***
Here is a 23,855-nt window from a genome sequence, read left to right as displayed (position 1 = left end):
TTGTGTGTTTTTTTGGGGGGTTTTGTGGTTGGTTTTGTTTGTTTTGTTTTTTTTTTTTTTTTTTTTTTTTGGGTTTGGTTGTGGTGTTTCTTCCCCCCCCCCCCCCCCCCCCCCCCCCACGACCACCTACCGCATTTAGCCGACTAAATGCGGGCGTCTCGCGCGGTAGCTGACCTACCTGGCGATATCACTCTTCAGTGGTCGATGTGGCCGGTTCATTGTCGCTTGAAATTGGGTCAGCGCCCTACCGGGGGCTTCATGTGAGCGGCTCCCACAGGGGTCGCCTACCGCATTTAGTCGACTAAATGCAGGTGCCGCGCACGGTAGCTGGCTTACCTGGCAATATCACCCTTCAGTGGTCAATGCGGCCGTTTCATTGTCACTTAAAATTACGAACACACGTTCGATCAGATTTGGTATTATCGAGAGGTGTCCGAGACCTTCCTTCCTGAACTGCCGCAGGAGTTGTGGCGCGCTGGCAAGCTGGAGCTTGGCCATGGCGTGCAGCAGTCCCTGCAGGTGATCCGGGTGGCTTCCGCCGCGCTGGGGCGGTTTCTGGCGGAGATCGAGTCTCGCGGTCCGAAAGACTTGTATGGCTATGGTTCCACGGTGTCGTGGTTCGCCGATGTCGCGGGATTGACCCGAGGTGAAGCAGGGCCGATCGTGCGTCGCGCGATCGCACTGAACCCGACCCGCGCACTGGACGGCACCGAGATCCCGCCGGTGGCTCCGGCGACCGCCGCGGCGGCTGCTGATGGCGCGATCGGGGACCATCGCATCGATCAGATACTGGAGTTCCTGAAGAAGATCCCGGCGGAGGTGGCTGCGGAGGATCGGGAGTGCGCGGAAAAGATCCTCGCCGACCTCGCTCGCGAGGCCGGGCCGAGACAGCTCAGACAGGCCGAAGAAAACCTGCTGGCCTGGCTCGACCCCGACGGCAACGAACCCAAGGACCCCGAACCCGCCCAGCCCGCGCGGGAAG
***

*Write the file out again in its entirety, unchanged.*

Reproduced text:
Here is a 23,855-nt window from a genome sequence, read left to right as displayed (position 1 = left end):
TTGTGTGTTTTTTTGGGGGGTTTTGTGGTTGGTTTTGTTTGTTTTGTTTTTTTTTTTTTTTTTTTTTTTTGGGTTTGGTTGTGGTGTTTCTTCCCCCCCCCCCCCCCCCCCCCCCCCCACGACCACCTACCGCATTTAGCCGACTAAATGCGGGCGTCTCGCGCGGTAGCTGACCTACCTGGCGATATCACTCTTCAGTGGTCGATGTGGCCGGTTCATTGTCGCTTGAAATTGGGTCAGCGCCCTACCGGGGGCTTCATGTGAGCGGCTCCCACAGGGGTCGCCTACCGCATTTAGTCGACTAAATGCAGGTGCCGCGCACGGTAGCTGGCTTACCTGGCAATATCACCCTTCAGTGGTCAATGCGGCCGTTTCATTGTCACTTAAAATTACGAACACACGTTCGATCAGATTTGGTATTATCGAGAGGTGTCCGAGACCTTCCTTCCTGAACTGCCGCAGGAGTTGTGGCGCGCTGGCAAGCTGGAGCTTGGCCATGGCGTGCAGCAGTCCCTGCAGGTGATCCGGGTGGCTTCCGCCGCGCTGGGGCGGTTTCTGGCGGAGATCGAGTCTCGCGGTCCGAAAGACTTGTATGGCTATGGTTCCACGGTGTCGTGGTTCGCCGATGTCGCGGGATTGACCCGAGGTGAAGCAGGGCCGATCGTGCGTCGCGCGATCGCACTGAACCCGACCCGCGCACTGGACGGCACCGAGATCCCGCCGGTGGCTCCGGCGACCGCCGCGGCGGCTGCTGATGGCGCGATCGGGGACCATCGCATCGATCAGATACTGGAGTTCCTGAAGAAGATCCCGGCGGAGGTGGCTGCGGAGGATCGGGAGTGCGCGGAAAAGATCCTCGCCGACCTCGCTCGCGAGGCCGGGCCGAGACAGCTCAGACAGGCCGAAGAAAACCTGCTGGCCTGGCTCGACCCCGACGGCAACGAACCCAAGGACCCCGAACCCGCCCAGCCCGCGCGGGAAG